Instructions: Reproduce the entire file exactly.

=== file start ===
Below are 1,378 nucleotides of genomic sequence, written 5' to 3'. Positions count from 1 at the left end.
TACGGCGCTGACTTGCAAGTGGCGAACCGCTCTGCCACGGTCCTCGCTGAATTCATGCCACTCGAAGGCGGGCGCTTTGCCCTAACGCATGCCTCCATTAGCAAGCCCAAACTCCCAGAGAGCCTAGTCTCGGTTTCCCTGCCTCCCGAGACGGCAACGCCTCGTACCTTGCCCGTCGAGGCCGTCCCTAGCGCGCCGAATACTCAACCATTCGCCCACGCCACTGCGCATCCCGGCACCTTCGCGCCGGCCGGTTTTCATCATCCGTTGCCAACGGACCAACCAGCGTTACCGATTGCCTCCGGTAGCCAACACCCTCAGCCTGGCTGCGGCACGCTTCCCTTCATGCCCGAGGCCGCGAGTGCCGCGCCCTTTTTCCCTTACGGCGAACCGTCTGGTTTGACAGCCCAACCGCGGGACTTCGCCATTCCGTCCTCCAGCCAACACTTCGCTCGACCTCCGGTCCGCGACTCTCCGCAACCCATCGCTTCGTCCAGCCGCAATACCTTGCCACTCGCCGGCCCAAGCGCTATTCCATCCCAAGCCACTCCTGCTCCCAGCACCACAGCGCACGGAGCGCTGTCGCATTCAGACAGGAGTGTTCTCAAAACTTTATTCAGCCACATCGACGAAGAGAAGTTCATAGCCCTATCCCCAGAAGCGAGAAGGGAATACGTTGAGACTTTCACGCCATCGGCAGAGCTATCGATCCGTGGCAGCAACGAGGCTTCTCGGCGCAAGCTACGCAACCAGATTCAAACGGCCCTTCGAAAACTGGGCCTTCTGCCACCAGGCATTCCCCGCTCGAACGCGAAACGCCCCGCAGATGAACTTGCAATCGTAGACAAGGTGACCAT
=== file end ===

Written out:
Below are 1,378 nucleotides of genomic sequence, written 5' to 3'. Positions count from 1 at the left end.
TACGGCGCTGACTTGCAAGTGGCGAACCGCTCTGCCACGGTCCTCGCTGAATTCATGCCACTCGAAGGCGGGCGCTTTGCCCTAACGCATGCCTCCATTAGCAAGCCCAAACTCCCAGAGAGCCTAGTCTCGGTTTCCCTGCCTCCCGAGACGGCAACGCCTCGTACCTTGCCCGTCGAGGCCGTCCCTAGCGCGCCGAATACTCAACCATTCGCCCACGCCACTGCGCATCCCGGCACCTTCGCGCCGGCCGGTTTTCATCATCCGTTGCCAACGGACCAACCAGCGTTACCGATTGCCTCCGGTAGCCAACACCCTCAGCCTGGCTGCGGCACGCTTCCCTTCATGCCCGAGGCCGCGAGTGCCGCGCCCTTTTTCCCTTACGGCGAACCGTCTGGTTTGACAGCCCAACCGCGGGACTTCGCCATTCCGTCCTCCAGCCAACACTTCGCTCGACCTCCGGTCCGCGACTCTCCGCAACCCATCGCTTCGTCCAGCCGCAATACCTTGCCACTCGCCGGCCCAAGCGCTATTCCATCCCAAGCCACTCCTGCTCCCAGCACCACAGCGCACGGAGCGCTGTCGCATTCAGACAGGAGTGTTCTCAAAACTTTATTCAGCCACATCGACGAAGAGAAGTTCATAGCCCTATCCCCAGAAGCGAGAAGGGAATACGTTGAGACTTTCACGCCATCGGCAGAGCTATCGATCCGTGGCAGCAACGAGGCTTCTCGGCGCAAGCTACGCAACCAGATTCAAACGGCCCTTCGAAAACTGGGCCTTCTGCCACCAGGCATTCCCCGCTCGAACGCGAAACGCCCCGCAGATGAACTTGCAATCGTAGACAAGGTGACCAT